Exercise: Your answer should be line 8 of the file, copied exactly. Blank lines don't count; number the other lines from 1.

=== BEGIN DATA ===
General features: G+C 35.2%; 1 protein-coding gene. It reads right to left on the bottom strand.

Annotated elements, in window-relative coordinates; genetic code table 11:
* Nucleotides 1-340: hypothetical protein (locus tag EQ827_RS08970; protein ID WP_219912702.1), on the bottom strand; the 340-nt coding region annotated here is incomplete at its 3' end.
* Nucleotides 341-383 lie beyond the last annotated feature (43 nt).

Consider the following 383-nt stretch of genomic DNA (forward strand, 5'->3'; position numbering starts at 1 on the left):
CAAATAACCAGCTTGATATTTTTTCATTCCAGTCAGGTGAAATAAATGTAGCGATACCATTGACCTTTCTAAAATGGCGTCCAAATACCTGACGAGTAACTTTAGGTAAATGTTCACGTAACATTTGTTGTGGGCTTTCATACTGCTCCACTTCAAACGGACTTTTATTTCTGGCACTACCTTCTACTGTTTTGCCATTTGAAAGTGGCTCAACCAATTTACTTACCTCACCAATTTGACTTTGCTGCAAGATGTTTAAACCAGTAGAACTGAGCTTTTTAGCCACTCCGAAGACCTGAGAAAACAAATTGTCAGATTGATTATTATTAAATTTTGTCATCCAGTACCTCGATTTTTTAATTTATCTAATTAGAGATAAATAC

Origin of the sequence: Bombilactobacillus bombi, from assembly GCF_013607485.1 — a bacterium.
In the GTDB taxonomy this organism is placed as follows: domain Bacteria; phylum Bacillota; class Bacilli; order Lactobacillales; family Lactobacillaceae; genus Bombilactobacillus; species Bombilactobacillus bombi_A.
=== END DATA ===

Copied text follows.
In the GTDB taxonomy this organism is placed as follows: domain Bacteria; phylum Bacillota; class Bacilli; order Lactobacillales; family Lactobacillaceae; genus Bombilactobacillus; species Bombilactobacillus bombi_A.